My latest piece in the Dom post was about the “economics of love” – where I compared a relationship to a firm, and worked out some basic conclusions.
Now, the article in the Dom was focused on relationships, specifically marriages. However, there are times where the optimal formation for a relationship is more akin to a set of “independent contractors negotiating and renegotiating each time they want to work together to provide a product”.
So what factors are likely to be behind this?
- Option value: Available and interesting individuals appear in your life, of a varying quality, according to some probability distribution. If you commit to a relationship, it is very difficult/costly to take up a “better” person if you run into them. By saying as an individual contractor, you are able to take advantage of these opportunities.
- Diminishing marginal utility: Often, the more you consume something, the less additional value you gain from it. Setting up your relationship profile such that you enter temporary contracts with a number of different individuals may provide higher overall satisfaction than committing to only one permanent contract.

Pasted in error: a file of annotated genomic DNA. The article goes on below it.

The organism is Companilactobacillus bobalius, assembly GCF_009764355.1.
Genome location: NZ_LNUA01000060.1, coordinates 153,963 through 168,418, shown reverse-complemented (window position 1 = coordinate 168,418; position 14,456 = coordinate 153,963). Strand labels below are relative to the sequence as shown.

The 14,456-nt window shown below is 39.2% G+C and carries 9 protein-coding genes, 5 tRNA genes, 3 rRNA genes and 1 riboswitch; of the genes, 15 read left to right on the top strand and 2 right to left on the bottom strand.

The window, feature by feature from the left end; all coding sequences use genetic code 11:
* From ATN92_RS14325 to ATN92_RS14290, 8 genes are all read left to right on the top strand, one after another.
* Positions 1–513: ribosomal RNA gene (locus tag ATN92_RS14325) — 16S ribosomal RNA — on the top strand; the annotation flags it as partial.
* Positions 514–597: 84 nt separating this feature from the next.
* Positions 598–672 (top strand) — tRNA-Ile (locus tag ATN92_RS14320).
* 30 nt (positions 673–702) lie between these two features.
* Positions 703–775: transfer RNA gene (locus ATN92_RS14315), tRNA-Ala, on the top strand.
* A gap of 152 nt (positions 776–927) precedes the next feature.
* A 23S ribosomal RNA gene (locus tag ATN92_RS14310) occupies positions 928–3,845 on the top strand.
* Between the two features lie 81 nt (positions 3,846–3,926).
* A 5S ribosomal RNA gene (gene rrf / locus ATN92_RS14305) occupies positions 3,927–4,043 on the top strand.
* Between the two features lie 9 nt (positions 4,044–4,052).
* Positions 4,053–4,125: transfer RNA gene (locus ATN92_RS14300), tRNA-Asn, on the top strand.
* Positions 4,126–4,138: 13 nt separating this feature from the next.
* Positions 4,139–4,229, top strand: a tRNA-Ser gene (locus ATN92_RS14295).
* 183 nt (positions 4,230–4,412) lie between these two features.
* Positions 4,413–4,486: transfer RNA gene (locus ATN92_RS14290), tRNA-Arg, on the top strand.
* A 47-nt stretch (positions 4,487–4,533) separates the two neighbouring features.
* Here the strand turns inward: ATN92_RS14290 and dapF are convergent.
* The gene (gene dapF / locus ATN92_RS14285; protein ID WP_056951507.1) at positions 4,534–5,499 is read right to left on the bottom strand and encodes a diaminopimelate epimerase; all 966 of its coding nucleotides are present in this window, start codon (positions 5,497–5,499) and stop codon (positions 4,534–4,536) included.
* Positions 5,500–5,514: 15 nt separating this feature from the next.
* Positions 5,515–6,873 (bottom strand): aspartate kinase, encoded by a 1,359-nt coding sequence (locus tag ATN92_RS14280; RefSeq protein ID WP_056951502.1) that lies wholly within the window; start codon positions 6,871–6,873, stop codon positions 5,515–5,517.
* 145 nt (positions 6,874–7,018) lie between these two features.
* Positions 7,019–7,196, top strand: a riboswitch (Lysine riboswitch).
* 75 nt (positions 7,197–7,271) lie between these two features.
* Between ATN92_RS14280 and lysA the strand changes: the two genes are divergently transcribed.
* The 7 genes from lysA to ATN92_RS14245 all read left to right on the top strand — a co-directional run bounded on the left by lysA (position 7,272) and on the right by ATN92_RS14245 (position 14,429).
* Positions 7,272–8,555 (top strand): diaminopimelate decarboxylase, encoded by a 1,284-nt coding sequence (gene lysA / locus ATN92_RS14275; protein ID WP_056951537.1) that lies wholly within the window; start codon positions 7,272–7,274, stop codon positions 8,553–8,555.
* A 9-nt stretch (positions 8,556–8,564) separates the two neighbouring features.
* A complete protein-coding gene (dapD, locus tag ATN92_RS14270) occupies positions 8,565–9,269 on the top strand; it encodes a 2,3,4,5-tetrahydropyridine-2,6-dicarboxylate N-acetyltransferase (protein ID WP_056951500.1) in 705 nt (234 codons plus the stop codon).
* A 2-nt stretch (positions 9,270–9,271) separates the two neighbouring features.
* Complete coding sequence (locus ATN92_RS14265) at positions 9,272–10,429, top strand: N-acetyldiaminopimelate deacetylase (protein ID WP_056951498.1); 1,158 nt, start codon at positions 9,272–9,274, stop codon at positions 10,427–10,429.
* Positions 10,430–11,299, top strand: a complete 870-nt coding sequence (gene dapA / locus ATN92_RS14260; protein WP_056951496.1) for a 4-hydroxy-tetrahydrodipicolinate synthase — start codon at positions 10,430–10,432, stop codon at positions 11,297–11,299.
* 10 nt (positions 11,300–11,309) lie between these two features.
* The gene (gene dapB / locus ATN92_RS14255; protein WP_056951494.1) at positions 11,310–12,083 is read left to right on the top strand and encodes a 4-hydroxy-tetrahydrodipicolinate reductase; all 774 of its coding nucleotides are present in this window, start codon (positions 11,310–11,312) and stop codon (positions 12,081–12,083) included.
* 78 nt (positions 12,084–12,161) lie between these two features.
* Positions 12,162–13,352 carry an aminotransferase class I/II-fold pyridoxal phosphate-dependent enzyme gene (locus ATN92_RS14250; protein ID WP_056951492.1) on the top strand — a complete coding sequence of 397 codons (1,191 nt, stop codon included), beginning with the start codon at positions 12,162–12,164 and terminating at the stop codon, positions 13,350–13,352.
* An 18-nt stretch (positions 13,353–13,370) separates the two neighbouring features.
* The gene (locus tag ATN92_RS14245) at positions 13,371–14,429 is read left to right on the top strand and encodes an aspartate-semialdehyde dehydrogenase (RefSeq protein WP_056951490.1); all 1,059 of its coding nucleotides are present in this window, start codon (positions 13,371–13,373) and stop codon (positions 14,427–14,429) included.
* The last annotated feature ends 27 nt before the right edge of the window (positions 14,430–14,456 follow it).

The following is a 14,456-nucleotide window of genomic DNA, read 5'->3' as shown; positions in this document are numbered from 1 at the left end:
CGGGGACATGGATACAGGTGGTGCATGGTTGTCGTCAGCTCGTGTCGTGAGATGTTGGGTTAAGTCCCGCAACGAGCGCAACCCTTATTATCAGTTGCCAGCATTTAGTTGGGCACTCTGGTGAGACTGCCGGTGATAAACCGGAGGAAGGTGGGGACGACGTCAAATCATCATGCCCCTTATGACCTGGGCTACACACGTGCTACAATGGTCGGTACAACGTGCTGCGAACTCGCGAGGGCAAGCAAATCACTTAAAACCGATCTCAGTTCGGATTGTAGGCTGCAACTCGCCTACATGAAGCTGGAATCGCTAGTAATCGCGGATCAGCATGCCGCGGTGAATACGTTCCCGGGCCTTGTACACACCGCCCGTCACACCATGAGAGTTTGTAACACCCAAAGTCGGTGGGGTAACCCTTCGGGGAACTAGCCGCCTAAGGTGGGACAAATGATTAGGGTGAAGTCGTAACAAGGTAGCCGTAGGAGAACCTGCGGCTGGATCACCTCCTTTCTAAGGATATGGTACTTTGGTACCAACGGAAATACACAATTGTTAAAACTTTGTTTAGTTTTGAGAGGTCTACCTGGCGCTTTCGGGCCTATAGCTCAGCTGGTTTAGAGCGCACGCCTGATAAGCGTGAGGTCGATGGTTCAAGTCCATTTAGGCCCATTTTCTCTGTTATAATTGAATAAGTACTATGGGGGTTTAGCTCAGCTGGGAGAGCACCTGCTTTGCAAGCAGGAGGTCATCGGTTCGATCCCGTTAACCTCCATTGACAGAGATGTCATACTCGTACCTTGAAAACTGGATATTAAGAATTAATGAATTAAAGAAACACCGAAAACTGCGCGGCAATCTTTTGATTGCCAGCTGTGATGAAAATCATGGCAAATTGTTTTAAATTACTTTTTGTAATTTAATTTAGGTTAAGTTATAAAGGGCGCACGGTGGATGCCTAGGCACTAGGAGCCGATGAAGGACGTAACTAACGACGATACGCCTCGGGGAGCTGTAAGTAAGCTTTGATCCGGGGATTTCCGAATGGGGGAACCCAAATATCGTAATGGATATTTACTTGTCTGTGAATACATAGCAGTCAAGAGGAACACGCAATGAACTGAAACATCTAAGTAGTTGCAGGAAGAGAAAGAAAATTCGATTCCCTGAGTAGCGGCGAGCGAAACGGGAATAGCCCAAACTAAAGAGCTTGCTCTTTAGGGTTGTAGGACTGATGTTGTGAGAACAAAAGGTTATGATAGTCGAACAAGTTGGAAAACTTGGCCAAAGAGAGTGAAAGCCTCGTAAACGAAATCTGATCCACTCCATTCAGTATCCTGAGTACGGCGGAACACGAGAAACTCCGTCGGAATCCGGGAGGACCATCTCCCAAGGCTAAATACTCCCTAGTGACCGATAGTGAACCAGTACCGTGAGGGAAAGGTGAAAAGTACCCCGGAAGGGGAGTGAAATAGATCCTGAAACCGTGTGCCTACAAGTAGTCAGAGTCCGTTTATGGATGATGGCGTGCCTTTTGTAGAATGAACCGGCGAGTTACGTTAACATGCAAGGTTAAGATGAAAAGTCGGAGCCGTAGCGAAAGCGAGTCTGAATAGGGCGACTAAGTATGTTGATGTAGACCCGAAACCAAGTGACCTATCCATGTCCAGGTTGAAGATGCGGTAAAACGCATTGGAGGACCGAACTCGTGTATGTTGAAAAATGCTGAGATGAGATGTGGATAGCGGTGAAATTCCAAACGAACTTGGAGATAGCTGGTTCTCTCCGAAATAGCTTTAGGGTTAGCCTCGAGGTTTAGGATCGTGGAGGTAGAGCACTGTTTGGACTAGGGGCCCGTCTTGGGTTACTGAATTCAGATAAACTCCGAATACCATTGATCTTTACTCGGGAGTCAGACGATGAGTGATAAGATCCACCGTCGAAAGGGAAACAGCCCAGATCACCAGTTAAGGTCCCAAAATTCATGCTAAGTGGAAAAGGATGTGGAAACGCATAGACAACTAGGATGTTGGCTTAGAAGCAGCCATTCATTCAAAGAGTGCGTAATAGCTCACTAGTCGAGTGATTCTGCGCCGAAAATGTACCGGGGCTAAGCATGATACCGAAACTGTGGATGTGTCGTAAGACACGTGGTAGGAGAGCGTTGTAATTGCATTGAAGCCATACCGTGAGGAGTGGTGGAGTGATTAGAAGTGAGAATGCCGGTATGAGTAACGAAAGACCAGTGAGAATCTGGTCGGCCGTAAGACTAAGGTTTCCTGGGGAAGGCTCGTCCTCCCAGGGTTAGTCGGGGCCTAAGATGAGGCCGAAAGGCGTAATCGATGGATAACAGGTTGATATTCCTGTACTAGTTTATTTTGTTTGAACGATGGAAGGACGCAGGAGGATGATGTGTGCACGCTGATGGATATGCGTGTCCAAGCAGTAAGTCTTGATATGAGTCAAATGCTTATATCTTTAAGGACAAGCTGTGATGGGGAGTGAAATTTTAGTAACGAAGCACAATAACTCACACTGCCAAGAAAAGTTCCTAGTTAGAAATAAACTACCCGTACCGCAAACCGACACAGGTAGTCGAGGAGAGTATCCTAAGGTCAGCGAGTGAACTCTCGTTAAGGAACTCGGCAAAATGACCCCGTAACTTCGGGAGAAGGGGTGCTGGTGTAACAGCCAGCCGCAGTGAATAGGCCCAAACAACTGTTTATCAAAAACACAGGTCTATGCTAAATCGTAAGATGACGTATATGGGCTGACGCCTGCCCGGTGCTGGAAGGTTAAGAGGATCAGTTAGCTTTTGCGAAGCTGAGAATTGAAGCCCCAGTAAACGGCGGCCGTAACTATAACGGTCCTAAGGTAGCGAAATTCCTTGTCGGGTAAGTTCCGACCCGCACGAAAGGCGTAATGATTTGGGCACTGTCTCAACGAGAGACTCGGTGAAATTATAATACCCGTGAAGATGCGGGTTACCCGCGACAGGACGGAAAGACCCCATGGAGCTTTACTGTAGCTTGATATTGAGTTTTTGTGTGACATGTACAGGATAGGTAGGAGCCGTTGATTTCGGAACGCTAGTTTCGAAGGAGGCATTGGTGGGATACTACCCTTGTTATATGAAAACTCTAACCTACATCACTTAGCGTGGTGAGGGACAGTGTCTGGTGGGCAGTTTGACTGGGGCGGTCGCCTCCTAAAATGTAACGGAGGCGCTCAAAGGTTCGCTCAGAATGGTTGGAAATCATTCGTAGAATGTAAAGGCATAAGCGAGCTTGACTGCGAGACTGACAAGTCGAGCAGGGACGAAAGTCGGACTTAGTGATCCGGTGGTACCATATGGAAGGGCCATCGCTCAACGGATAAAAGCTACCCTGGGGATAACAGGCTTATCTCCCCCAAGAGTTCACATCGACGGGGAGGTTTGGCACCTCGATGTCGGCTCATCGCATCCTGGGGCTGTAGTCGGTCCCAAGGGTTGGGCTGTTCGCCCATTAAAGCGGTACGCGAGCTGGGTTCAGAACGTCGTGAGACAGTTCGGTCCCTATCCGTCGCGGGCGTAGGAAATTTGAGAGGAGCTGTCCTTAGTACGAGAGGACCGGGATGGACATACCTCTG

- Diversifying risk: Focusing on one relationship involves taking on all the idiosyncratic risk associated with that individual – if you set up an appropriate portfolio of relationships, you may be able to remove this risk while still achieving the same expected return.
So the optimal solution to the formation of your relationship is a complicated issue – there are the benefits of a strict relationship mentioned in the article, and benefits for non-strict relationship status as mentioned here. I have only covered some of the very basics, in comments feel free to add some more 😉